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Figure 1. Joint evolution of a direct character, δ, that filters signal from noise, and a buffering character, τ, that reduces the sensitivity of the direct character to perturbations.

The intensity of perturbations rises with the cost of incorrect signals, b. The direct character has an independent cost, c. (A–C) The optimal value of the buffering character, τ*, when both the buffering character and the direct character evolve freely. (D–F) The optimal value of the direct character. The solid line shows δ*, when both the direct and buffering character evolve freely. The dashed line shows , the evolutionary response of the direct character when the buffering character is constrained to , as explained in the text. (G–I) The ratio of fitness, w, when both characters evolve freely to {δ*,τ*} relative to when τ is fixed and δ evolves freely to the point . The ratio shows the net benefit of robustness in terms of enhanced fitness from buffering against perturbations.

doi:10.1371/journal.pone.0001021.g001

How much does the buffer character reduce the performance of the direct character by shielding the direct character from the consequences of perturbations? To study that question, I set the buffer character to a fixed value, , the optimum value of τ when b = 1. I then increased b, forcing the direct character, δ, to respond fully to the rising intensity of perturbations without the benefit of being protected by enhanced buffering.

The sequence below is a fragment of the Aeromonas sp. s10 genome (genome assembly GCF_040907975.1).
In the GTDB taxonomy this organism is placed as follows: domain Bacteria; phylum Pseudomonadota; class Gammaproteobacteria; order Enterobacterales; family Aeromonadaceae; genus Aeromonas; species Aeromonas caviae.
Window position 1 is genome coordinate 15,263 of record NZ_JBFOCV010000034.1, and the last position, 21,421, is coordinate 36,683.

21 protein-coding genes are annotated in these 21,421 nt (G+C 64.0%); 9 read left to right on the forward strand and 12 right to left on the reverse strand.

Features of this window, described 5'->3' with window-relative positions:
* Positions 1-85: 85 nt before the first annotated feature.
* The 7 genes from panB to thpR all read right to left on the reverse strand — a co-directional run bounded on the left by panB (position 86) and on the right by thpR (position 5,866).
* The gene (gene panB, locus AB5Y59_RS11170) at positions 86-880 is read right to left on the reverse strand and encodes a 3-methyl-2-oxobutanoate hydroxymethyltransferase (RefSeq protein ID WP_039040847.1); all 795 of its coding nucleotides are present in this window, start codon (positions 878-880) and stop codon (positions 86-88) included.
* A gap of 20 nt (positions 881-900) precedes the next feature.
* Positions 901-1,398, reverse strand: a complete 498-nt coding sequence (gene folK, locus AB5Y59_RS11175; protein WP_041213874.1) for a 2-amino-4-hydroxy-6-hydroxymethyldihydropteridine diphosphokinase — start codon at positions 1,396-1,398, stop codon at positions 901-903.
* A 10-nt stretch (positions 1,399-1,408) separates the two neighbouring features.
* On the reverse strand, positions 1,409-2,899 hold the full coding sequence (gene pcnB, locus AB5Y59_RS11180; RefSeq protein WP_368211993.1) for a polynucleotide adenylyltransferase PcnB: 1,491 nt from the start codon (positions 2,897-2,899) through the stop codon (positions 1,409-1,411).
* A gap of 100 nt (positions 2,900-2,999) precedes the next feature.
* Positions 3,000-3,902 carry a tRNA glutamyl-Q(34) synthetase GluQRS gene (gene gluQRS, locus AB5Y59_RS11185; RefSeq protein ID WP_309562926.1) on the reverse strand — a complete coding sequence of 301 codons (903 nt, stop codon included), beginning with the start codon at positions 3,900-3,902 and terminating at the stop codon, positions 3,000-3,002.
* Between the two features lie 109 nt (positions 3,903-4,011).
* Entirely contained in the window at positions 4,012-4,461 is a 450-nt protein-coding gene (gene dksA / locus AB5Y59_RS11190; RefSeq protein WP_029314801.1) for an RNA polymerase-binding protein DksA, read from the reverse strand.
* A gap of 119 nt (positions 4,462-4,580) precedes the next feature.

The dashed lines in Figure 1D–F show the optimum value of the direct character, , given a fixed buffering character, . In the absence of protection by enhanced buffering, the direct character evolves to significantly higher levels of performance in response to rising perturbations. The decline of the solid lines relative to the dashed lines shows the degree of reduced performance for the direct character caused by enhanced buffering. To measure reduced performance of the direct character, δ, note that e−(1+δ)τ measures the probability of a false signal caused by binding an incorrect ligand. One way to measure the decline in performance between (dashed lines) and δ* (solid lines) in Figure 1D–F, holding other factors constant, is by the logarithm of the ratio of false signal probabilities given a fixed value of τ,(2)